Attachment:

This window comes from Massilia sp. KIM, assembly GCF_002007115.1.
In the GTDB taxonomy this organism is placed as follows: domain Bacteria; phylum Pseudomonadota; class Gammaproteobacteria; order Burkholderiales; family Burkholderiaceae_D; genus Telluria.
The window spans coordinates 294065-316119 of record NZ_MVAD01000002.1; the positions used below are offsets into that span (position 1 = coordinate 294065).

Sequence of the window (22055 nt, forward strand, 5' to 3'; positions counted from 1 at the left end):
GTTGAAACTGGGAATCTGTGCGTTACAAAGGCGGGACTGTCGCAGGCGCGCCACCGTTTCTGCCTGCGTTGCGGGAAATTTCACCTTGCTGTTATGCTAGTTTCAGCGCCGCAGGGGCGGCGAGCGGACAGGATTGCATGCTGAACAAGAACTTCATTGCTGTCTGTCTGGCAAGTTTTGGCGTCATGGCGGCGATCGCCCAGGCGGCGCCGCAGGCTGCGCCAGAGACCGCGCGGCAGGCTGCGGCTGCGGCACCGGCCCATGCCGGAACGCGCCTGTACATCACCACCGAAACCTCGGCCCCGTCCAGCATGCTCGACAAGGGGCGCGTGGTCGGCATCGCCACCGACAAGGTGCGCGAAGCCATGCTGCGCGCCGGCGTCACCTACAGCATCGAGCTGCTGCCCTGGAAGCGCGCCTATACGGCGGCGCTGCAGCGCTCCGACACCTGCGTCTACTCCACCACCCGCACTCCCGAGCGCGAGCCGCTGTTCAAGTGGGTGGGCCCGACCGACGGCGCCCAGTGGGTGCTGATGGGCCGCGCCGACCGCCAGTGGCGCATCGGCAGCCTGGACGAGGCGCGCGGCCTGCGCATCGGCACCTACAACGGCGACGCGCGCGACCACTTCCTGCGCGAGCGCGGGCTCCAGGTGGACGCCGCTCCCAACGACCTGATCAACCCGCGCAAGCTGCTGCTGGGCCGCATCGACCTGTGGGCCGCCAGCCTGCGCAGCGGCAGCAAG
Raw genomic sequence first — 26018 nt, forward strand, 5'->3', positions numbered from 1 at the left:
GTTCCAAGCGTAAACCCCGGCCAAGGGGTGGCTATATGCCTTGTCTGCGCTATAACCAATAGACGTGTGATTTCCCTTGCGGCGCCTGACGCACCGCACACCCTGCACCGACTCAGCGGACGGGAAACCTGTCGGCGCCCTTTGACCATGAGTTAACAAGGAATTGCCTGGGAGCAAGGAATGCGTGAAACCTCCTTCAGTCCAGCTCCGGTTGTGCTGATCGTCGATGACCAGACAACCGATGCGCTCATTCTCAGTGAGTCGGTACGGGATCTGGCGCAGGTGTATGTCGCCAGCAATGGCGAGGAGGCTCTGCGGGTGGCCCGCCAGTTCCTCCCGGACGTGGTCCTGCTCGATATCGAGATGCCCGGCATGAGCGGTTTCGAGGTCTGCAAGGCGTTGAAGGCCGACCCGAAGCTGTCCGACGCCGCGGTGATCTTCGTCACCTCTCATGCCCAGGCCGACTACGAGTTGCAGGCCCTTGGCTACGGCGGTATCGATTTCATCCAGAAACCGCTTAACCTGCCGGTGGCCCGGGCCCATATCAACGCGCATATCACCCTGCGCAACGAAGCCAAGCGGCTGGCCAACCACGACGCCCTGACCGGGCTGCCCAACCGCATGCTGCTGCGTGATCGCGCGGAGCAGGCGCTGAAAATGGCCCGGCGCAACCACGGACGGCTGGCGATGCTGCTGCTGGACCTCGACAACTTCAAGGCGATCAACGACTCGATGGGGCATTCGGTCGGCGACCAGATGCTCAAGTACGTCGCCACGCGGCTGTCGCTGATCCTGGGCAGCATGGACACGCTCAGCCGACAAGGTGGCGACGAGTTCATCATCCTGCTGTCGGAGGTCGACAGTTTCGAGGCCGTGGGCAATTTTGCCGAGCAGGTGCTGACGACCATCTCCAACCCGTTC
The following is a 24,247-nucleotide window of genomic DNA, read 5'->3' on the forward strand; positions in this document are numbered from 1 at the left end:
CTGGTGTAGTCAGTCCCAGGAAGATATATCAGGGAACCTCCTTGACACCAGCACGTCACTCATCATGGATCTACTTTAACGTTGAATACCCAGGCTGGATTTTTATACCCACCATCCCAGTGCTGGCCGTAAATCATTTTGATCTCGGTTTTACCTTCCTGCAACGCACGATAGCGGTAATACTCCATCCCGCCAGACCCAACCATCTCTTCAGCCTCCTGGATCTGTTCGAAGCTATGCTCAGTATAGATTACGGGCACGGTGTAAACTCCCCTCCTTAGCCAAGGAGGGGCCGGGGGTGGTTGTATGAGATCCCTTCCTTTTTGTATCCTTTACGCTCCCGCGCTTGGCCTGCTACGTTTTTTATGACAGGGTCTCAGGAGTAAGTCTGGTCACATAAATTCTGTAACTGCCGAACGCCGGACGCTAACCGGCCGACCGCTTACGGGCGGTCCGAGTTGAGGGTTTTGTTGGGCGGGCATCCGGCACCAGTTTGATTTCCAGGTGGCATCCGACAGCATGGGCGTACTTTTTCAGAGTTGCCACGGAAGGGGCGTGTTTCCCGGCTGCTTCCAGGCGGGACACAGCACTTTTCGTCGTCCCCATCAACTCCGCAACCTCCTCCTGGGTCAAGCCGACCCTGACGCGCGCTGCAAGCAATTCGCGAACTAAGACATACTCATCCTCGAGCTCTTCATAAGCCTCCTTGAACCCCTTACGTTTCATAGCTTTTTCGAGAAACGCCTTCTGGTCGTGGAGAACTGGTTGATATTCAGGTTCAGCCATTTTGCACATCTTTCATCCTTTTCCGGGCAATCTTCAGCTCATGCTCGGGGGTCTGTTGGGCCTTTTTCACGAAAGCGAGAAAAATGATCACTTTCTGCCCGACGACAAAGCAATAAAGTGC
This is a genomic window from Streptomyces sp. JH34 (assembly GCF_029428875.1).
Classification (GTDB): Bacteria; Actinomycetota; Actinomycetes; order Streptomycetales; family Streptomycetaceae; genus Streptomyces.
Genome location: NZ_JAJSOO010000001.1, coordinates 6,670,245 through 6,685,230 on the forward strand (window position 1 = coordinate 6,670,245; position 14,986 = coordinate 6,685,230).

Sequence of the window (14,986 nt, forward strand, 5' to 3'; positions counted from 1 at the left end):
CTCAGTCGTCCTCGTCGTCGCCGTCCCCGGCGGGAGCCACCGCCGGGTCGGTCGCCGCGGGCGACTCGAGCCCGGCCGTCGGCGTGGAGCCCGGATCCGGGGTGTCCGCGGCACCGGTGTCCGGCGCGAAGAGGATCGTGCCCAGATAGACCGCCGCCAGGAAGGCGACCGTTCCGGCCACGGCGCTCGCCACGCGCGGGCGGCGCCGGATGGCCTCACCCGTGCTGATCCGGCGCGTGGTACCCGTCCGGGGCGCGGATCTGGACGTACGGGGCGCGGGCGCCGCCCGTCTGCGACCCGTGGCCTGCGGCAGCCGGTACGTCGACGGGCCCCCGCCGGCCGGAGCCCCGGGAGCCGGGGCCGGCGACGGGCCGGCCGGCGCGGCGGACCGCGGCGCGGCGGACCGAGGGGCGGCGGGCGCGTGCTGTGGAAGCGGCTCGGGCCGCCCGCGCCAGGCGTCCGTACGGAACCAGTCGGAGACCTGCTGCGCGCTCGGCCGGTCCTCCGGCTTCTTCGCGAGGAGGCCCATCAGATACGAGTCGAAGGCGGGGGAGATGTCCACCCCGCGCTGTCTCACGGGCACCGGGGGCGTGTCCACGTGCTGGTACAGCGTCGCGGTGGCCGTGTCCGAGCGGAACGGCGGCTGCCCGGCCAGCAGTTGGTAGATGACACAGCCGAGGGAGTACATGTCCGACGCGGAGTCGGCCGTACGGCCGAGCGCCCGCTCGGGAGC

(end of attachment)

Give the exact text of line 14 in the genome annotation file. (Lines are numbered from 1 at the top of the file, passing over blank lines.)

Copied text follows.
CTCAGTCGTCCTCGTCGTCGCCGTCCCCGGCGGGAGCCACCGCCGGGTCGGTCGCCGCGGGCGACTCGAGCCCGGCCGTCGGCGTGGAGCCCGGATCCGGGGTGTCCGCGGCACCGGTGTCCGGCGCGAAGAGGATCGTGCCCAGATAGACCGCCGCCAGGAAGGCGACCGTTCCGGCCACGGCGCTCGCCACGCGCGGGCGGCGCCGGATGGCCTCACCCGTGCTGATCCGGCGCGTGGTACCCGTCCGGGGCGCGGATCTGGACGTACGGGGCGCGGGCGCCGCCCGTCTGCGACCCGTGGCCTGCGGCAGCCGGTACGTCGACGGGCCCCCGCCGGCCGGAGCCCCGGGAGCCGGGGCCGGCGACGGGCCGGCCGGCGCGGCGGACCGCGGCGCGGCGGACCGAGGGGCGGCGGGCGCGTGCTGTGGAAGCGGCTCGGGCCGCCCGCGCCAGGCGTCCGTACGGAACCAGTCGGAGACCTGCTGCGCGCTCGGCCGGTCCTCCGGCTTCTTCGCGAGGAGGCCCATCAGATACGAGTCGAAGGCGGGGGAGATGTCCACCCCGCGCTGTCTCACGGGCACCGGGGGCGTGTCCACGTGCTGGTACAGCGTCGCGGTGGCCGTGTCCGAGCGGAACGGCGGCTGCCCGGCCAGCAGTTGGTAGATGACACAGCCGAGGGAGTACATGTCCGACGCGGAGTCGGCCGTACGGCCGAGCGCCCGCTCGGGAGC